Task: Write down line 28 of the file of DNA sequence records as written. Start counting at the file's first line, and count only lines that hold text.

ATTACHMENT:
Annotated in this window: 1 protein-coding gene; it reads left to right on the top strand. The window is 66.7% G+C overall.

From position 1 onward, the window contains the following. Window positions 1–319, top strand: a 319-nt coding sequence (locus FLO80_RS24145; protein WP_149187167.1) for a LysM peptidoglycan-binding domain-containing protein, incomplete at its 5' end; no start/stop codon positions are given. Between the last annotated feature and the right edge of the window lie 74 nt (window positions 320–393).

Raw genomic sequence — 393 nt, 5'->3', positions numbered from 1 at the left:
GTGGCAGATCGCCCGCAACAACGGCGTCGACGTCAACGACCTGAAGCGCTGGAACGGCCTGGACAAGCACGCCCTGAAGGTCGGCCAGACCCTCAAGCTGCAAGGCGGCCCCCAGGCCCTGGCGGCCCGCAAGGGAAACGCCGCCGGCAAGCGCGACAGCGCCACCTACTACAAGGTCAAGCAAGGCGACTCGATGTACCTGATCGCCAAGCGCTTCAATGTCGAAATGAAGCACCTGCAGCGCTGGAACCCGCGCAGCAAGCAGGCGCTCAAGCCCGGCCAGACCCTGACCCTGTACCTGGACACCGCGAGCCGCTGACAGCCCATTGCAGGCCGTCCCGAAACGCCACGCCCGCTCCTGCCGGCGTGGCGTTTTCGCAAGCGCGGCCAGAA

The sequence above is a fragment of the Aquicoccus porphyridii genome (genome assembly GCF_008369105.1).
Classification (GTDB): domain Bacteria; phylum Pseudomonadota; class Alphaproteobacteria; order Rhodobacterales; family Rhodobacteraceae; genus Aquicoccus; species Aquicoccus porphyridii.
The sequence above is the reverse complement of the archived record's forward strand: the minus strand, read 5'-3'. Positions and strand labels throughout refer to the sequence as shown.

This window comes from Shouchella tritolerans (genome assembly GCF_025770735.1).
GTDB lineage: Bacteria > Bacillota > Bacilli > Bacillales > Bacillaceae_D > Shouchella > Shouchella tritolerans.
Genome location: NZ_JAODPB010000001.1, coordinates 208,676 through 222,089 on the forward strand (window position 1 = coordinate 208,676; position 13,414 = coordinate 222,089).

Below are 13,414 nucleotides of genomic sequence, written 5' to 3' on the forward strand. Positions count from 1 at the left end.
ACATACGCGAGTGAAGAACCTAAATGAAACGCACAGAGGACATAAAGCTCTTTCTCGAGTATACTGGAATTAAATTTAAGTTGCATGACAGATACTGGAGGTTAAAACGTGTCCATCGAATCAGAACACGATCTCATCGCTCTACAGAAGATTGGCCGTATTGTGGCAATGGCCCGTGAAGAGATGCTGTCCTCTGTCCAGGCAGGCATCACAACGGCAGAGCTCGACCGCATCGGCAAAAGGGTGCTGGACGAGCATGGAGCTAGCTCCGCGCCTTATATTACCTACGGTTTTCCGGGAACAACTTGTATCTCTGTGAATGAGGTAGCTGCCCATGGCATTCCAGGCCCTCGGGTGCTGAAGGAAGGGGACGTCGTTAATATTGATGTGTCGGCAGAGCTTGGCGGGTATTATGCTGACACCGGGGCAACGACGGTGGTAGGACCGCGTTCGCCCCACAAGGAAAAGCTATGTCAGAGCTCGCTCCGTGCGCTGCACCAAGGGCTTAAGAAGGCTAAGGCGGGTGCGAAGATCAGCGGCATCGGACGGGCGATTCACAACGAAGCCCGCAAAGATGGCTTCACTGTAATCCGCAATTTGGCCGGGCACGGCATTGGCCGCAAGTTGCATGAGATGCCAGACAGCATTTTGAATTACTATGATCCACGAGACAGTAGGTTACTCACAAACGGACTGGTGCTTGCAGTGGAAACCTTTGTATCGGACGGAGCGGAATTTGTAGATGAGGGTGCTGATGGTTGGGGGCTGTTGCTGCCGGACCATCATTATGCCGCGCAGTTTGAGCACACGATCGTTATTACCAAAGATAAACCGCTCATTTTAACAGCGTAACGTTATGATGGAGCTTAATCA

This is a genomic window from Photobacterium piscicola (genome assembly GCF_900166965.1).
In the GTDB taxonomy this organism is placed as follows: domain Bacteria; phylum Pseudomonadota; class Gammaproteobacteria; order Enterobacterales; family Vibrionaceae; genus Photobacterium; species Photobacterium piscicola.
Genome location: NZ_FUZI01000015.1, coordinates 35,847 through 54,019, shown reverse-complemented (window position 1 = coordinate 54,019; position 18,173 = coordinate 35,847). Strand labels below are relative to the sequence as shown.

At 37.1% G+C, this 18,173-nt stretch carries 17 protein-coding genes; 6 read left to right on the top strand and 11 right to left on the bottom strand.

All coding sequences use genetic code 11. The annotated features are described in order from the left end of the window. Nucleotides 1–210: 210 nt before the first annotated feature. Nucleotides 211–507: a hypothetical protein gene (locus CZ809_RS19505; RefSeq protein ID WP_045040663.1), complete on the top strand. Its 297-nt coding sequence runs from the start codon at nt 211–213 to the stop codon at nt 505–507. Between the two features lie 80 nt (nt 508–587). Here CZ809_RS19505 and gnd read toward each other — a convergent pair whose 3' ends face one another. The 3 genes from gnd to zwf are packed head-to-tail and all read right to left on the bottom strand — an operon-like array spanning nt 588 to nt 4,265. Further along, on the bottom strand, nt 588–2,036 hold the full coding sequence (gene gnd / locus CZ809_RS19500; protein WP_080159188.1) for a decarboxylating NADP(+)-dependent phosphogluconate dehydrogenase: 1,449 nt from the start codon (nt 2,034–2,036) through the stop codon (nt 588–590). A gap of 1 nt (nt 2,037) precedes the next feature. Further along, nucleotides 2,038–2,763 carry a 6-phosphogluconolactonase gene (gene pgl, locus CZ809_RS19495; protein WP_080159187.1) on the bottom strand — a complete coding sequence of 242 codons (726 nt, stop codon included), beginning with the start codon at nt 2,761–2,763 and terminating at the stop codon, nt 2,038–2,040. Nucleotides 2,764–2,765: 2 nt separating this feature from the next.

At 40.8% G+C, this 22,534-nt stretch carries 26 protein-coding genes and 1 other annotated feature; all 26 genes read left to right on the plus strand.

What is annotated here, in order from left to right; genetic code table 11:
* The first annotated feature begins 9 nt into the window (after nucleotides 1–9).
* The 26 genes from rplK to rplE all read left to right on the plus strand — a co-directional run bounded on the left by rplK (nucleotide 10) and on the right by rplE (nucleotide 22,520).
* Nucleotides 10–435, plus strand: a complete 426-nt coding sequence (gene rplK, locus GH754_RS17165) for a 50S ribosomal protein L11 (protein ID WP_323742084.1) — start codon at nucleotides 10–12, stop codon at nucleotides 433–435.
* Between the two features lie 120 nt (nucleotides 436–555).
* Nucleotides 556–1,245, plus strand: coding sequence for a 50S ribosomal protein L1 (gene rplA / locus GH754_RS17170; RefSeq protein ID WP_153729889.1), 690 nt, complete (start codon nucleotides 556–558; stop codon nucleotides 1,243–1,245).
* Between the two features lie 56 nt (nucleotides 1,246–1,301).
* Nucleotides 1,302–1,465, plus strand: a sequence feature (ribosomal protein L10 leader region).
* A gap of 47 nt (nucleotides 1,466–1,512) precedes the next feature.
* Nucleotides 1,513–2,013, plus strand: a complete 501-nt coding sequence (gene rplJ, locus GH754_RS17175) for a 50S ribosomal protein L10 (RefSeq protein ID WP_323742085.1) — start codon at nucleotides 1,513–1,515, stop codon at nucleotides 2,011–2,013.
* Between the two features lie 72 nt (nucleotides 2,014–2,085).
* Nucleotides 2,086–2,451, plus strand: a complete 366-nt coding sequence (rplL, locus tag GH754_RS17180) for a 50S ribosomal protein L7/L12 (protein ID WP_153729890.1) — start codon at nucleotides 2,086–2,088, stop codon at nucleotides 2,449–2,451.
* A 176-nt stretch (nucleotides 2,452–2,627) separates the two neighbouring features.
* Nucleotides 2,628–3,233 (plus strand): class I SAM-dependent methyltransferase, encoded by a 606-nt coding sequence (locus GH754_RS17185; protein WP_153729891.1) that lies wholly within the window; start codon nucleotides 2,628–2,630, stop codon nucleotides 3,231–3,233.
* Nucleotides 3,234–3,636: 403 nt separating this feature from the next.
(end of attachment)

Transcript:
* Nucleotides 1,513–2,013, plus strand: a complete 501-nt coding sequence (gene rplJ, locus GH754_RS17175) for a 50S ribosomal protein L10 (RefSeq protein ID WP_323742085.1) — start codon at nucleotides 1,513–1,515, stop codon at nucleotides 2,011–2,013.